Tracker Noisetracker music PermanentChipany bank
Chip Worktemporary chip workspaceTemporaryChipany bank
Fast Worktemporary fast workspaceTemporaryFastany bank
Chip Datalong-term chip data PermanentChipany bank
Fast Dataconstant fast data PermanentFastany bank

Reserving a bank

It has already been explained that AMOS Professional allocates certain types of bank automatically. To create any other required memory bank, they must first be "reserved". The RESERVE AS command is followed by the type of bank that you want to create, a comma, then the number of bytes needed for the length of this bank.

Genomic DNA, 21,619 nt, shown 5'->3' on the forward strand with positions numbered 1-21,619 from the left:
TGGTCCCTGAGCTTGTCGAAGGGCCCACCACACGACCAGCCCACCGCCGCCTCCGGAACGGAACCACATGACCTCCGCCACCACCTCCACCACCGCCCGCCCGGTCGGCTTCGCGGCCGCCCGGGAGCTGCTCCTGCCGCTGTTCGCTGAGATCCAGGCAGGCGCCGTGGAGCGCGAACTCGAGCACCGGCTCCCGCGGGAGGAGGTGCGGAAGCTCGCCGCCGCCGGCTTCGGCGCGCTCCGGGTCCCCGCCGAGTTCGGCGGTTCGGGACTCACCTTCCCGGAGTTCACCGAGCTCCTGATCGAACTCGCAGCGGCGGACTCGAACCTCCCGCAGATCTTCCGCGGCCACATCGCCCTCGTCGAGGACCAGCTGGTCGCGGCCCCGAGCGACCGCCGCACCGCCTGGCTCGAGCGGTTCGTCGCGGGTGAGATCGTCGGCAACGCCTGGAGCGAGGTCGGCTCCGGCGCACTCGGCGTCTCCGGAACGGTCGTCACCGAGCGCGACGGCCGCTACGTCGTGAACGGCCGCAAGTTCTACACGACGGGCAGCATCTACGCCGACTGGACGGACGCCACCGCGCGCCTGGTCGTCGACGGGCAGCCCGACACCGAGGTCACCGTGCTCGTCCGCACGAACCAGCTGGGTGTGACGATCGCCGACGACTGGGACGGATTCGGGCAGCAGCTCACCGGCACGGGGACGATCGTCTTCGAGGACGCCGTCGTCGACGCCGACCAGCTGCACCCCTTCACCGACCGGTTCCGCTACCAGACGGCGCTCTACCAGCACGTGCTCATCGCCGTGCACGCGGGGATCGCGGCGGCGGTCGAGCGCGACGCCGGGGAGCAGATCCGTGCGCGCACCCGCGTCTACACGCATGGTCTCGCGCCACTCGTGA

If a selected bank already exists, it will be erased to make room for the new definition.

Allowable bank numbers range from 1 to 65535, but because bank numbers 1 to 4 are already used internally by the AMOS Professional system, new banks should be reserved using the bank numbers 5 and above. For users who have upgraded from earlier versions of the AMOS system, you will have noted the increase in the range of available bank numbers from the original 15. There are four alternative types of bank that can be reserved, and these will now be explained.


instruction: reserve a new data bank
Reserve As Data bank number,length

This reserves the selected bank number with the number of bytes specified as its length. Data banks are permanent, and wherever possible, their memory will be allocated from fast memory, so this type of bank should not be used for information such as Objects and samples which need to be accessed directly by the Amiga's hardware chips.